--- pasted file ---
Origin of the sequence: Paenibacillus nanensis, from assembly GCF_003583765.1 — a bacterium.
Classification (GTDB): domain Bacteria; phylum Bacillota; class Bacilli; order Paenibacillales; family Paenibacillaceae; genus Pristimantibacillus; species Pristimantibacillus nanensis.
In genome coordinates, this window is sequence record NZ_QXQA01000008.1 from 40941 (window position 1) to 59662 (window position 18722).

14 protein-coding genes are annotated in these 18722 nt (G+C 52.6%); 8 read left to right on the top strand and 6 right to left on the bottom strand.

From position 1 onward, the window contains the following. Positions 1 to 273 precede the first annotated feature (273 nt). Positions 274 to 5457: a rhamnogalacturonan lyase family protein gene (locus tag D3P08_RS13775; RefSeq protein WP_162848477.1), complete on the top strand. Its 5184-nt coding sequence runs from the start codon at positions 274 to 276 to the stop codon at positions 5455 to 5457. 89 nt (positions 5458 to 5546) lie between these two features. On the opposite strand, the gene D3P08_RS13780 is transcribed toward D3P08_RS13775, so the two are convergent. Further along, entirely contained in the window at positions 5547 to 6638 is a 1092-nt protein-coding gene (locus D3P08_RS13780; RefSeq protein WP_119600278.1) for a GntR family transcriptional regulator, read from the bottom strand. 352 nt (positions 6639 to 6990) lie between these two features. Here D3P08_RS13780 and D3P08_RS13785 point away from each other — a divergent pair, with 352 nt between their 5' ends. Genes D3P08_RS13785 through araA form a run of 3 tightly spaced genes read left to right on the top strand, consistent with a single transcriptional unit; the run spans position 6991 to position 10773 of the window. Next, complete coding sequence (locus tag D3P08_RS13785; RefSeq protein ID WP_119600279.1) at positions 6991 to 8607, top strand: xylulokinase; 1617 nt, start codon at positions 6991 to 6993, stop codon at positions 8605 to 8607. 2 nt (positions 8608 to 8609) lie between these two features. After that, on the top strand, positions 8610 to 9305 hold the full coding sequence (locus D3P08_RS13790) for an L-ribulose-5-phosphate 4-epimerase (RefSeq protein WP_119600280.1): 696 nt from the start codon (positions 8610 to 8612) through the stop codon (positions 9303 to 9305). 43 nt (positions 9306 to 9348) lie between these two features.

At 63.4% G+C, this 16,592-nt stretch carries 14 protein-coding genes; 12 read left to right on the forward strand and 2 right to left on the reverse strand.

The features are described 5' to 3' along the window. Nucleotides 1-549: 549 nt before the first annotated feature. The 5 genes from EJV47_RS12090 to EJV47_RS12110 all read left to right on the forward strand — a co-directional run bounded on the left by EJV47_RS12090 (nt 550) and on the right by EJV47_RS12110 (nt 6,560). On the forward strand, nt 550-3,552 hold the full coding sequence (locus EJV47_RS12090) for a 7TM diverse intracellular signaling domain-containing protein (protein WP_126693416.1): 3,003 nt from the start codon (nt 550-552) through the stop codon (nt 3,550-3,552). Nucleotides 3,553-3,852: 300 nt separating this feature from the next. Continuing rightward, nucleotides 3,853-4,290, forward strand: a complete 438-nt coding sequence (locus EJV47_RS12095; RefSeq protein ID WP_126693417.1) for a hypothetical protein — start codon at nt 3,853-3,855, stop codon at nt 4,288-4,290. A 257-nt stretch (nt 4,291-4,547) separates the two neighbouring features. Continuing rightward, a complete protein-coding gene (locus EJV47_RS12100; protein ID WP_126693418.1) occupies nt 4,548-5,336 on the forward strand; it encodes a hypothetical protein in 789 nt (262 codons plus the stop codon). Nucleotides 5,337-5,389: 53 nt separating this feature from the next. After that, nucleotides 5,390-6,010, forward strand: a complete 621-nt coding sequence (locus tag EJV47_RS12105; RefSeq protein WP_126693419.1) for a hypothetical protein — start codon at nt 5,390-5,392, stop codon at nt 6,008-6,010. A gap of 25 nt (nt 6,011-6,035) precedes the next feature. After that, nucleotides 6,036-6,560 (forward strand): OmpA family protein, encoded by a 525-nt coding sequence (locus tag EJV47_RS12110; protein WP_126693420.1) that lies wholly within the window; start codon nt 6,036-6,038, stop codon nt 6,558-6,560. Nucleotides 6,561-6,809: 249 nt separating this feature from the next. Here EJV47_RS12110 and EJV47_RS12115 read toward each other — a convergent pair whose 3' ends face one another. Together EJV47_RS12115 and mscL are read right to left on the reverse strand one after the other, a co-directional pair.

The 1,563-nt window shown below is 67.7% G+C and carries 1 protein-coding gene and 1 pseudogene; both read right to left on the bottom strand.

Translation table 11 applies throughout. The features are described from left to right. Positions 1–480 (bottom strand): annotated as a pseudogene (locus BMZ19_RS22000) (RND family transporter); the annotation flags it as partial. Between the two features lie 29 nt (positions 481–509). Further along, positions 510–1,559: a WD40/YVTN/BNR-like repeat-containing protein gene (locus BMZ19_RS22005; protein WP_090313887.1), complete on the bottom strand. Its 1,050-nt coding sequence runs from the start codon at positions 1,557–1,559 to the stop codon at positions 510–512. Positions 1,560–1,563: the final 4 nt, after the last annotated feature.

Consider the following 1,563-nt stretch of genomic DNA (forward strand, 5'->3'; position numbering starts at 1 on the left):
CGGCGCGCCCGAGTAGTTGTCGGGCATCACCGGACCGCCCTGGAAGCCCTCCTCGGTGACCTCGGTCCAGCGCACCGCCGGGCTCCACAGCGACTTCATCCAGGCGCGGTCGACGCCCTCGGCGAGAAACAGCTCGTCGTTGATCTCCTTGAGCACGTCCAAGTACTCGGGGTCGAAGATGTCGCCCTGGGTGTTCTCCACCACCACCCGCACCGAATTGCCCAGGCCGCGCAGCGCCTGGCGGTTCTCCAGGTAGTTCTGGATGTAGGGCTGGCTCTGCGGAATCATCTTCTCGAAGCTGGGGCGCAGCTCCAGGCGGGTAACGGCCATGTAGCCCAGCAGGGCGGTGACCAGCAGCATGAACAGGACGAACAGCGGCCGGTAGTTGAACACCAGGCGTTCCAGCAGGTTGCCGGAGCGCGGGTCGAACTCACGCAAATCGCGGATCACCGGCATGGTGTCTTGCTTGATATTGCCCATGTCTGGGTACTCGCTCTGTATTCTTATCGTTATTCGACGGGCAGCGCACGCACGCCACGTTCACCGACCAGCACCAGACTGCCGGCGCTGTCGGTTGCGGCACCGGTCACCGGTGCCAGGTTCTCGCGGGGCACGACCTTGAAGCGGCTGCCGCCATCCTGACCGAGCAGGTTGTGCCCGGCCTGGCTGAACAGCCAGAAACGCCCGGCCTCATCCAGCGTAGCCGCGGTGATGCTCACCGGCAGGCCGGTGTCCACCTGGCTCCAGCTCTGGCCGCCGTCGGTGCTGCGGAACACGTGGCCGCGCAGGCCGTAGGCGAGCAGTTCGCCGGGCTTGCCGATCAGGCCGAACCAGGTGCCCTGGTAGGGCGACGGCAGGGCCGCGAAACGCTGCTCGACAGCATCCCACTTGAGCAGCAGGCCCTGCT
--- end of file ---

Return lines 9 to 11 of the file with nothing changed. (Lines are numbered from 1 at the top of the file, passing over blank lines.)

Translation table 11 applies throughout. The features are described from left to right. Positions 1–480 (bottom strand): annotated as a pseudogene (locus BMZ19_RS22000) (RND family transporter); the annotation flags it as partial. Between the two features lie 29 nt (positions 481–509). Further along, positions 510–1,559: a WD40/YVTN/BNR-like repeat-containing protein gene (locus BMZ19_RS22005; protein WP_090313887.1), complete on the bottom strand. Its 1,050-nt coding sequence runs from the start codon at positions 1,557–1,559 to the stop codon at positions 510–512. Positions 1,560–1,563: the final 4 nt, after the last annotated feature.

Consider the following 1,563-nt stretch of genomic DNA (forward strand, 5'->3'; position numbering starts at 1 on the left):
CGGCGCGCCCGAGTAGTTGTCGGGCATCACCGGACCGCCCTGGAAGCCCTCCTCGGTGACCTCGGTCCAGCGCACCGCCGGGCTCCACAGCGACTTCATCCAGGCGCGGTCGACGCCCTCGGCGAGAAACAGCTCGTCGTTGATCTCCTTGAGCACGTCCAAGTACTCGGGGTCGAAGATGTCGCCCTGGGTGTTCTCCACCACCACCCGCACCGAATTGCCCAGGCCGCGCAGCGCCTGGCGGTTCTCCAGGTAGTTCTGGATGTAGGGCTGGCTCTGCGGAATCATCTTCTCGAAGCTGGGGCGCAGCTCCAGGCGGGTAACGGCCATGTAGCCCAGCAGGGCGGTGACCAGCAGCATGAACAGGACGAACAGCGGCCGGTAGTTGAACACCAGGCGTTCCAGCAGGTTGCCGGAGCGCGGGTCGAACTCACGCAAATCGCGGATCACCGGCATGGTGTCTTGCTTGATATTGCCCATGTCTGGGTACTCGCTCTGTATTCTTATCGTTATTCGACGGGCAGCGCACGCACGCCACGTTCACCGACCAGCACCAGACTGCCGGCGCTGTCGGTTGCGGCACCGGTCACCGGTGCCAGGTTCTCGCGGGGCACGACCTTGAAGCGGCTGCCGCCATCCTGACCGAGCAGGTTGTGCCCGGCCTGGCTGAACAGCCAGAAACGCCCGGCCTCATCCAGCGTAGCCGCGGTGATGCTCACCGGCAGGCCGGTGTCCACCTGGCTCCAGCTCTGGCCGCCGTCGGTGCTGCGGAACACGTGGCCGCGCAGGCCGTAGGCGAGCAGTTCGCCGGGCTTGCCGATCAGGCCGAACCAGGTGCCCTGGTAGGGCGACGGCAGGGCCGCGAAACGCTGCTCGACAGCATCCCACTTGAGCAGCAGGCCCTGCT